I. Facts

Plaintiffs were formerly employed as public school teachers by the Dowagiac Union School District (the "District") and were all tenured employees under the Michigan Teachers' Tenure Act (the "Ten╜ure Act"), M.C.L. ╖╖ 38.71 to 38.191. Un╜der the Tenure Act, a teacher is granted tenure after satisfactorily completing a four-year (formerly two-year) probationary period of employment. M.C.L. ╖ 38.81. A teacher who has received tenure may be discharged or demoted "only for reason╜able and just cause and only as provided in [the Tenure Act]." M.C.L. ╖ 38.101. Plain╜tiff Appoloni obtained tenure in 1990, Plaintiff Bergemann obtained tenure in 1970, and Plaintiff Engel obtained tenure in 1975.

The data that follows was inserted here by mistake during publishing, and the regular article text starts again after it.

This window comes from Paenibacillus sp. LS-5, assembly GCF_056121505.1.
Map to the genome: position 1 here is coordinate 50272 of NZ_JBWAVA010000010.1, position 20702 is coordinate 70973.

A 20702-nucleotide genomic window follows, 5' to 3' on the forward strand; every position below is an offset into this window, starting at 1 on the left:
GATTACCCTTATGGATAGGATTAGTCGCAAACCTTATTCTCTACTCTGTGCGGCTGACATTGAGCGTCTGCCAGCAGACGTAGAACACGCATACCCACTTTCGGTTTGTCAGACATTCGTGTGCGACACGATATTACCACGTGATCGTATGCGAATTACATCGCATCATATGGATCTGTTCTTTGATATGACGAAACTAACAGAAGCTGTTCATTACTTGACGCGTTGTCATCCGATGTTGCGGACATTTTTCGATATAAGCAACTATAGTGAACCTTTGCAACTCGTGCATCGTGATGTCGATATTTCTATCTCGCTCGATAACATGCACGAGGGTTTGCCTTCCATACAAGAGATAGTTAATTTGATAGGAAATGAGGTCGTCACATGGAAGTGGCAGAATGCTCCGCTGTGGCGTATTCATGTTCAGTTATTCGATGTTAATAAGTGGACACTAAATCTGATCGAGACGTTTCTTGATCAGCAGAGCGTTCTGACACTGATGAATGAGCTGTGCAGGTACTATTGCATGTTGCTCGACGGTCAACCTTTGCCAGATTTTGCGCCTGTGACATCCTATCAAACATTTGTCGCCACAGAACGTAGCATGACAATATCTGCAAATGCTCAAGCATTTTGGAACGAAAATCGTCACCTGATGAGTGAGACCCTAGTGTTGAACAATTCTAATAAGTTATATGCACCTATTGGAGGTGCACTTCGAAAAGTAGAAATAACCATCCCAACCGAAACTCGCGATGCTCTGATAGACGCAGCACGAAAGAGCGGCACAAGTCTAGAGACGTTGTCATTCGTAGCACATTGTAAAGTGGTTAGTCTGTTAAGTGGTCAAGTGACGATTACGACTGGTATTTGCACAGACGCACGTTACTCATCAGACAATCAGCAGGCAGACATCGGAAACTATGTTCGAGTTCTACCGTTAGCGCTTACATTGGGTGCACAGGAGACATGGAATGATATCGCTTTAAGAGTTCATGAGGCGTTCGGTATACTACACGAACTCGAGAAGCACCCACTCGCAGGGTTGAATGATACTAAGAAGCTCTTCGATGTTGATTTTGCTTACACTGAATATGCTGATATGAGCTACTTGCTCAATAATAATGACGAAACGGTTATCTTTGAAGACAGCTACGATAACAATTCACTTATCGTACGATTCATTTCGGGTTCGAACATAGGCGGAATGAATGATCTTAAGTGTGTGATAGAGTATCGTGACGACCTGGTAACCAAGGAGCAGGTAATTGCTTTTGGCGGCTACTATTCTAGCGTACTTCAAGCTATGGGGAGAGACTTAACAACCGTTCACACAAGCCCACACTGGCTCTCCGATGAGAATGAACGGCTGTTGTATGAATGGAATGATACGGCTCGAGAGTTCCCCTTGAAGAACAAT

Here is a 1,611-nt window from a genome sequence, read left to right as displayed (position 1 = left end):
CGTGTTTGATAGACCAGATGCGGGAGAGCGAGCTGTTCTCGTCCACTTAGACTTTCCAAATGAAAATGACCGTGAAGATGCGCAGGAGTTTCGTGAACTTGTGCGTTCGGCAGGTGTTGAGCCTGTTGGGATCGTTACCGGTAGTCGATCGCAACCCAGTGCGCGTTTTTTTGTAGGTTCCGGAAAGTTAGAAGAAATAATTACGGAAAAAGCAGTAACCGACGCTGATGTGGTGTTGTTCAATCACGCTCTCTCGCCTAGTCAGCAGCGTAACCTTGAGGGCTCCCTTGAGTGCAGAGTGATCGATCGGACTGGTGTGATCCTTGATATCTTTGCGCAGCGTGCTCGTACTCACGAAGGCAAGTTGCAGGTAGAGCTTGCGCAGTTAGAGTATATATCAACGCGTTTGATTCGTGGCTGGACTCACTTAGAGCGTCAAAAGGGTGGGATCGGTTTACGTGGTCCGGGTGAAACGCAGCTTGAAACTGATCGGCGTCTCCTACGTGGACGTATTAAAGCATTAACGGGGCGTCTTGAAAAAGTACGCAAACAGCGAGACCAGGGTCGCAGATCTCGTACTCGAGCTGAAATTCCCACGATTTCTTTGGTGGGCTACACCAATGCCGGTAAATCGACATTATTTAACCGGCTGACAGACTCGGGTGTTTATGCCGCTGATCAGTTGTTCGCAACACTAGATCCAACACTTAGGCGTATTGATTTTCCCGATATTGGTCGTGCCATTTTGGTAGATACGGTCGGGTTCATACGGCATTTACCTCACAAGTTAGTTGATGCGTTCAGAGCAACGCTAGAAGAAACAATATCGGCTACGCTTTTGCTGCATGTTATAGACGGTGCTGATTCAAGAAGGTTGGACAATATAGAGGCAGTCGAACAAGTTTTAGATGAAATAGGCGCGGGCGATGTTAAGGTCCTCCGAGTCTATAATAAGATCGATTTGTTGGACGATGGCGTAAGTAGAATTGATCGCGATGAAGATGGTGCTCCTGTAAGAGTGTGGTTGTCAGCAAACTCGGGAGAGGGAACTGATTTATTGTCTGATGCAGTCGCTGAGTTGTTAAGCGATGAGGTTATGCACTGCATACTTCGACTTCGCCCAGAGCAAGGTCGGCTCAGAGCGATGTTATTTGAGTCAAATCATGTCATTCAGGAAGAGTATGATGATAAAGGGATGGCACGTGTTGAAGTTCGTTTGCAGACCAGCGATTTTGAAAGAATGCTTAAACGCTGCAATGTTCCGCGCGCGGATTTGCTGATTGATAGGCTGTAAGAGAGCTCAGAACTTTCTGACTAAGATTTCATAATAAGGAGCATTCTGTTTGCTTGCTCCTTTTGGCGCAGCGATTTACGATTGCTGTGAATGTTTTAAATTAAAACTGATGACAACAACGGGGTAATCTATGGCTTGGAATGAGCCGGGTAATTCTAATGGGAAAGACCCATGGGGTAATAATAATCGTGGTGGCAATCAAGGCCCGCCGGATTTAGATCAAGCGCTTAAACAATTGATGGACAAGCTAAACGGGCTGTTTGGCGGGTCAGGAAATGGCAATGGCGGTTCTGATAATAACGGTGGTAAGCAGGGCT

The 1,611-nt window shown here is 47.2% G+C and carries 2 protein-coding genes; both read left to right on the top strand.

In 2001, the District offered certain teachers a monetary incentive to take ear╜ly retirement under the Employee Sever╜ance Plan ("ESP"). Eligible teachers who elected early retirement under the ESP would receive one year of salary (up to $53,021) to be paid in monthly installments over five years. The ESP was incorporat╜ed into the Master Contract Agreement between the District and the Van Buren County Education Association and the Dowagiac Education Association. The purpose of the ESP was "to help prevent teacher layoffs and to lessen the Board's economic responsibility in the area of staff╜ing." (Master Contract Agreement at 45, Cole Decl. Ex. 1.) The ESP was entirely voluntary, was available to only the first thirty teachers who applied, and required a minimum of fifteen applicants in order to trigger the District's obligations under the ESP. To be eligible, a teacher had to have ten years of service with the District and be at the top of the pay scale. In addition, an interested teacher was required to de╜clare his or her intention to participate in the ESP by January 9, 2001, and to contin╜ue teaching until no later than June 2001. Applicants were also required to complete an Indication of Interest Form, a Release and Waiver of Claims Agreement, a Notice of Enrollment, and a Designation of Bene╜ficiary Form. (ESP Plan Description ╤ 5, Cole Decl. Ex.2.) The Release and Waiver of Claims Agreement contained a broad waiver, pursuant to which the employee waived all claims arising out of employ╜ment with the District, including claims that the employee was improperly forced to resign, claims or grievances based upon breach of the Master Contract Agreement, age discrimination claims, claims under state and federal civil rights laws, and claims under the Tenure Act. (Release & Waiver of Claims Agreement ╤ 3, Pl.'s Br. Supp. Mot. Ex. E.)